UPDATED – The truth has been unearthed behind the ultimate urban legend. Xbox just announced that the excavation of the long-rumored “E.T. the Extra-Terrestrial” video game burial site will occur on April 26, 2014 and will be open to the public.
Spectators are invited to watch the team uncover the infamous Atari game cartridge grave.
The Atari Corporation – faced with overwhelmingly negative response to the “E.T. the Extra-Terrestrial” video game – allegedly disposed of millions of unsold game cartridges by burying them in the small town of Alamogordo, New Mexico in 1983.
Fuel Entertainment took an interest in the legend, and in December 2013, with help from local garbage contractor Joe Lewandowski, acquired the exclusive rights to excavate the Alamogordo landfill.
Fuel Entertainment brought the opportunity to Xbox Entertainment Studios, and now, as part of a documentary series which is being developed by Xbox Entertainment Studios and two-time Academy Award winning producer Simon Chinn and Emmy winning producer Jonathan Chinn, through their multi-platform media company, Lightbox, the team will excavate the legendary New Mexico landfill to reveal the true story of Atari’s bizarre burial.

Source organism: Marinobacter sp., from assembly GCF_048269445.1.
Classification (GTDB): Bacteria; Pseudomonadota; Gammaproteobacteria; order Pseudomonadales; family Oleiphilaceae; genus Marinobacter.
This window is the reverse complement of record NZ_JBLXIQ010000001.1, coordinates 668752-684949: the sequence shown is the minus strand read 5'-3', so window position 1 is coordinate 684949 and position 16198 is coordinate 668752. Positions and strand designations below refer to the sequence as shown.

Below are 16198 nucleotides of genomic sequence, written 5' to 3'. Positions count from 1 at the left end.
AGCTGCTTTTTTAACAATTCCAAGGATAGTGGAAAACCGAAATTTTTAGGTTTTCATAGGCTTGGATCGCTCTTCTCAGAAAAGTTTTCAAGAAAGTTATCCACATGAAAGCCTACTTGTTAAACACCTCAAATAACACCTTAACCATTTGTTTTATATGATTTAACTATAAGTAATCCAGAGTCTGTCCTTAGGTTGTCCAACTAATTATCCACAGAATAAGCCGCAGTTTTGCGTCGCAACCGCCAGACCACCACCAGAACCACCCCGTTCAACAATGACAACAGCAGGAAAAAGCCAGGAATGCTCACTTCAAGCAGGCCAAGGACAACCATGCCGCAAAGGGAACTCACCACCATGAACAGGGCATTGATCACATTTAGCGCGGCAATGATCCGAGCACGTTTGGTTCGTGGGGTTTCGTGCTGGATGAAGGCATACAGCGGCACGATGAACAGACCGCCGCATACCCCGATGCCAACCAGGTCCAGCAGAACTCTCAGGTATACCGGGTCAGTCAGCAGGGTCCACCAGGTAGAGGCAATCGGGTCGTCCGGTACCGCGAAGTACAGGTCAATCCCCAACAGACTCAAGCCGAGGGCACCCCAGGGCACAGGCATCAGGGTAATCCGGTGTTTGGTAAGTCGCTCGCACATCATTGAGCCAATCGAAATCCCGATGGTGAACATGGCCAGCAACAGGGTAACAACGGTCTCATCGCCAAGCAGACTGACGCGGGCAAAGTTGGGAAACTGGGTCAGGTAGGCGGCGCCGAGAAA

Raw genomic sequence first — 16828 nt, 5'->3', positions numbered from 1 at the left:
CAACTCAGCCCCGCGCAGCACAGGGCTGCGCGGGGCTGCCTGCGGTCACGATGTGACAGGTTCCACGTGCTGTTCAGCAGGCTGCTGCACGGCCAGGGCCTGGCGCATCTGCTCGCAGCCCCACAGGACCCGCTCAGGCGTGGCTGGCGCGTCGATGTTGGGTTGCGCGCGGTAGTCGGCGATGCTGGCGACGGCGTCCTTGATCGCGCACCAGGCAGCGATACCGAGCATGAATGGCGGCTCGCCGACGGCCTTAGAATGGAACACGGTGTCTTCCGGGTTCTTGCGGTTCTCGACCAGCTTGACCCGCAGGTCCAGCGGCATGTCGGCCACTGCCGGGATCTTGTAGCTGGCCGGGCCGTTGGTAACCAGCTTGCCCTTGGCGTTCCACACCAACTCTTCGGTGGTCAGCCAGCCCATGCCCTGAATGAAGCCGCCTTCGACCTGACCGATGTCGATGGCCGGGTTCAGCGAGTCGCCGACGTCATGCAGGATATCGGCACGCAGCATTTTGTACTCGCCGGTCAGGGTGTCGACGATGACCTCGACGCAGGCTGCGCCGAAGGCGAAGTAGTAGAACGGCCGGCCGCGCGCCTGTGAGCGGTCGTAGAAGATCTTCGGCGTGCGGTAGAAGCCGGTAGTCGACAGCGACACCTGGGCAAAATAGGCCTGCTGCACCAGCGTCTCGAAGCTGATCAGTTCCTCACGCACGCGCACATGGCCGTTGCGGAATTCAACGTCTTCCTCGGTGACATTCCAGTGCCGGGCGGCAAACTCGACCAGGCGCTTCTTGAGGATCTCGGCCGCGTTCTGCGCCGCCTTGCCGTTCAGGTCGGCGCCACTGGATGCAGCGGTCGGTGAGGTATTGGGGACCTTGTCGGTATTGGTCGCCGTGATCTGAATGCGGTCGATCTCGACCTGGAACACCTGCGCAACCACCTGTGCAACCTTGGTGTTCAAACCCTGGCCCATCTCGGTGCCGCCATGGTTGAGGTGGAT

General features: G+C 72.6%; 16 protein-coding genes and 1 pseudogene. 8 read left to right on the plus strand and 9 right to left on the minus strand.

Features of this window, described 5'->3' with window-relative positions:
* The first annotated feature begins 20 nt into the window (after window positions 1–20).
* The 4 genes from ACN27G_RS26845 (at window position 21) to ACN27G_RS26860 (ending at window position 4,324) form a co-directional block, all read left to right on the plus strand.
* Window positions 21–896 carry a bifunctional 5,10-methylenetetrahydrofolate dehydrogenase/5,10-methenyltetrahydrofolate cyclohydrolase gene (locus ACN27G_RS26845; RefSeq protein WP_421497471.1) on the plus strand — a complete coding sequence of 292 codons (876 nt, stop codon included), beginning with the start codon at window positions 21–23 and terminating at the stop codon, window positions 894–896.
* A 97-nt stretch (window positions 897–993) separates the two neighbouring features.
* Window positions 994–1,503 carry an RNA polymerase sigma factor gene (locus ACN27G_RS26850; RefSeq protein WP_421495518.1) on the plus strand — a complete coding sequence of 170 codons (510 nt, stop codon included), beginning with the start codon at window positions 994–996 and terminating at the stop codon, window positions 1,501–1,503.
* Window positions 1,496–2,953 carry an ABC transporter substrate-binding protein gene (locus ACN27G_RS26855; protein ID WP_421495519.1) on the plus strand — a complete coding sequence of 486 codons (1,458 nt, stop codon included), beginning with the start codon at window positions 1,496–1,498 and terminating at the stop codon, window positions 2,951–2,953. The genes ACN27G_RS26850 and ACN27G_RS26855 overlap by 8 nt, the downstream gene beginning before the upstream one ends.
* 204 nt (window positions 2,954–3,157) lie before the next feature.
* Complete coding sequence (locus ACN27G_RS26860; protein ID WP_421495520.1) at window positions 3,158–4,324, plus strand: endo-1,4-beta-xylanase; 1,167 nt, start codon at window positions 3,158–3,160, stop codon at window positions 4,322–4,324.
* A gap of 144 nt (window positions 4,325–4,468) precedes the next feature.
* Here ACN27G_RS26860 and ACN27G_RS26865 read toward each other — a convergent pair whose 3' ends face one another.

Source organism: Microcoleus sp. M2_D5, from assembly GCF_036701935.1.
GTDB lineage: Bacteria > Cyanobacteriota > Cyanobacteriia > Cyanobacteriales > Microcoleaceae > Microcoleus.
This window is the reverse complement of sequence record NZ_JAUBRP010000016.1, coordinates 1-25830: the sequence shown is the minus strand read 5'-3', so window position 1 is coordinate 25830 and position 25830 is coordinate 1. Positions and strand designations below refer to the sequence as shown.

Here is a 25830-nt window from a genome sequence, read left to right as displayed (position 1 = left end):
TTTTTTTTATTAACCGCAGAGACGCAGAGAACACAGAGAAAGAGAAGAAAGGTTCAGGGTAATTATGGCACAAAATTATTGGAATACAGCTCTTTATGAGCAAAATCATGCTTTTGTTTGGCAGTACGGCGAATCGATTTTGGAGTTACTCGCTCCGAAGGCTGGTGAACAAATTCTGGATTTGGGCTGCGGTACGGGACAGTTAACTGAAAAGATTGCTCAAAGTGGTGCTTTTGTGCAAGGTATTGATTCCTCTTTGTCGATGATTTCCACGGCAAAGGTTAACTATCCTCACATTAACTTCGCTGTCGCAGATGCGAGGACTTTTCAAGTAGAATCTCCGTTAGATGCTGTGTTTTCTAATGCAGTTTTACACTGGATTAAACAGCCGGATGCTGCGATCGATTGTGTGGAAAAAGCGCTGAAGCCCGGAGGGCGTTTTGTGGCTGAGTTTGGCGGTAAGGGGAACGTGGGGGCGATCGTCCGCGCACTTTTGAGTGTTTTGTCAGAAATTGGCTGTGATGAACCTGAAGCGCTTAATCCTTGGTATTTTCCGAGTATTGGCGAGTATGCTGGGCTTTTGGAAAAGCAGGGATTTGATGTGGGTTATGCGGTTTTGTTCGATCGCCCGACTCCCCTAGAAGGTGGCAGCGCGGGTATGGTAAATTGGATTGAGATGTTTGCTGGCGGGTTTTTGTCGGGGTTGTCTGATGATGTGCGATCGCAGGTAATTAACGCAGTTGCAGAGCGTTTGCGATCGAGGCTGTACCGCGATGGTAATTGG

Director Zak Penn (“X-Men 2,” “Avengers,” and “Incident at Loch Ness”) will be documenting the dig and the events around it.
In addition to fans and and media aswell as a variety of people tied to the dig, video game, and film will be in attendance – including “E.T. the Extra-Terrestrial” video game designer Howard Scott Warshaw, a team of archeologists and representatives from Xbox Entertainment Studios, Lightbox and Fuel Entertainment.
The urbam legend turned out to be true.
Excavation on the site in New Mexico uncovered the much rumored shipping boxes of thousands of copies of the ill fated E.T. videogame produced by Atari to the disappointment of gamers of the early 80’s.
Atari mass produced the E.T. game, a less than quality game adapted from the film that Atari hoped would sell and ride on the coat tails of the movies success.
It did not. Atari were left with the lions share of the 5 Million cartridges it produced.
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